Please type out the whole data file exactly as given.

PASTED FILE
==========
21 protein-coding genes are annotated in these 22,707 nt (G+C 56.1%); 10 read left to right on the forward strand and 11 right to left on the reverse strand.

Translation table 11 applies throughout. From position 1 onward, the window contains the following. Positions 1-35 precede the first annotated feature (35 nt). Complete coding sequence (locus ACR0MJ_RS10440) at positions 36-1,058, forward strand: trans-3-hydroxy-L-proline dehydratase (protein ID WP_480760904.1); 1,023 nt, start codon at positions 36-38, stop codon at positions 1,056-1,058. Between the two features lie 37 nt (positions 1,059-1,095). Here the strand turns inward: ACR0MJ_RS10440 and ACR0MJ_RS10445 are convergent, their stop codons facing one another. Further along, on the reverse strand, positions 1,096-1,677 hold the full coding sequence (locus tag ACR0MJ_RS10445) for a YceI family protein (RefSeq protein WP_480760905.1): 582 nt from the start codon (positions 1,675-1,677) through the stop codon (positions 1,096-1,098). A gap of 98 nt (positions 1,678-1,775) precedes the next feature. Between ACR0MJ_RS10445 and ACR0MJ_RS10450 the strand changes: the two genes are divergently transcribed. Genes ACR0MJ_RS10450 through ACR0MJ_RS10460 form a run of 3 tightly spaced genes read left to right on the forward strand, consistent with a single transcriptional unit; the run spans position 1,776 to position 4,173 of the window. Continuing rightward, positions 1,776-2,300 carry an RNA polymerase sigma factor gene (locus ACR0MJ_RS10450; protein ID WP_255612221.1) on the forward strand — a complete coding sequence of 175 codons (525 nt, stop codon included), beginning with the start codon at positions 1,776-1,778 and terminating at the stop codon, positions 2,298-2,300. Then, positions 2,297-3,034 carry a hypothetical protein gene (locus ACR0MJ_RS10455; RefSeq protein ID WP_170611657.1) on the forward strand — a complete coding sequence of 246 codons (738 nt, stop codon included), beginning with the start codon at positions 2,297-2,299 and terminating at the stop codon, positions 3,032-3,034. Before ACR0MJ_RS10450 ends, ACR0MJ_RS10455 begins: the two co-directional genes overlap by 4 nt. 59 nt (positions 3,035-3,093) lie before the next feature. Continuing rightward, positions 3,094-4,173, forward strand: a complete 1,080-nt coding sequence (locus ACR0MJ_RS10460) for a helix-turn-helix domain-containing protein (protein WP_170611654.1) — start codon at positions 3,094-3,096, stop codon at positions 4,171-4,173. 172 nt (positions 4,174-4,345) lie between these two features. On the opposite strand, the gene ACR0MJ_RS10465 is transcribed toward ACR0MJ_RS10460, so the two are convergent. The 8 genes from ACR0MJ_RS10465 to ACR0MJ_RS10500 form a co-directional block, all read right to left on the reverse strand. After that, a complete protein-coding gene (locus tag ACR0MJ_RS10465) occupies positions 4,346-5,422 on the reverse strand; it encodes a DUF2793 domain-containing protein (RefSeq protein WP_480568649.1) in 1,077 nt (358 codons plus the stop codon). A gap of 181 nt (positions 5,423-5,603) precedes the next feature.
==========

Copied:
21 protein-coding genes are annotated in these 22,707 nt (G+C 56.1%); 10 read left to right on the forward strand and 11 right to left on the reverse strand.

Translation table 11 applies throughout. From position 1 onward, the window contains the following. Positions 1-35 precede the first annotated feature (35 nt). Complete coding sequence (locus ACR0MJ_RS10440) at positions 36-1,058, forward strand: trans-3-hydroxy-L-proline dehydratase (protein ID WP_480760904.1); 1,023 nt, start codon at positions 36-38, stop codon at positions 1,056-1,058. Between the two features lie 37 nt (positions 1,059-1,095). Here the strand turns inward: ACR0MJ_RS10440 and ACR0MJ_RS10445 are convergent, their stop codons facing one another. Further along, on the reverse strand, positions 1,096-1,677 hold the full coding sequence (locus tag ACR0MJ_RS10445) for a YceI family protein (RefSeq protein WP_480760905.1): 582 nt from the start codon (positions 1,675-1,677) through the stop codon (positions 1,096-1,098). A gap of 98 nt (positions 1,678-1,775) precedes the next feature. Between ACR0MJ_RS10445 and ACR0MJ_RS10450 the strand changes: the two genes are divergently transcribed. Genes ACR0MJ_RS10450 through ACR0MJ_RS10460 form a run of 3 tightly spaced genes read left to right on the forward strand, consistent with a single transcriptional unit; the run spans position 1,776 to position 4,173 of the window. Continuing rightward, positions 1,776-2,300 carry an RNA polymerase sigma factor gene (locus ACR0MJ_RS10450; protein ID WP_255612221.1) on the forward strand — a complete coding sequence of 175 codons (525 nt, stop codon included), beginning with the start codon at positions 1,776-1,778 and terminating at the stop codon, positions 2,298-2,300. Then, positions 2,297-3,034 carry a hypothetical protein gene (locus ACR0MJ_RS10455; RefSeq protein ID WP_170611657.1) on the forward strand — a complete coding sequence of 246 codons (738 nt, stop codon included), beginning with the start codon at positions 2,297-2,299 and terminating at the stop codon, positions 3,032-3,034. Before ACR0MJ_RS10450 ends, ACR0MJ_RS10455 begins: the two co-directional genes overlap by 4 nt. 59 nt (positions 3,035-3,093) lie before the next feature. Continuing rightward, positions 3,094-4,173, forward strand: a complete 1,080-nt coding sequence (locus ACR0MJ_RS10460) for a helix-turn-helix domain-containing protein (protein WP_170611654.1) — start codon at positions 3,094-3,096, stop codon at positions 4,171-4,173. 172 nt (positions 4,174-4,345) lie between these two features. On the opposite strand, the gene ACR0MJ_RS10465 is transcribed toward ACR0MJ_RS10460, so the two are convergent. The 8 genes from ACR0MJ_RS10465 to ACR0MJ_RS10500 form a co-directional block, all read right to left on the reverse strand. After that, a complete protein-coding gene (locus tag ACR0MJ_RS10465) occupies positions 4,346-5,422 on the reverse strand; it encodes a DUF2793 domain-containing protein (RefSeq protein WP_480568649.1) in 1,077 nt (358 codons plus the stop codon). A gap of 181 nt (positions 5,423-5,603) precedes the next feature.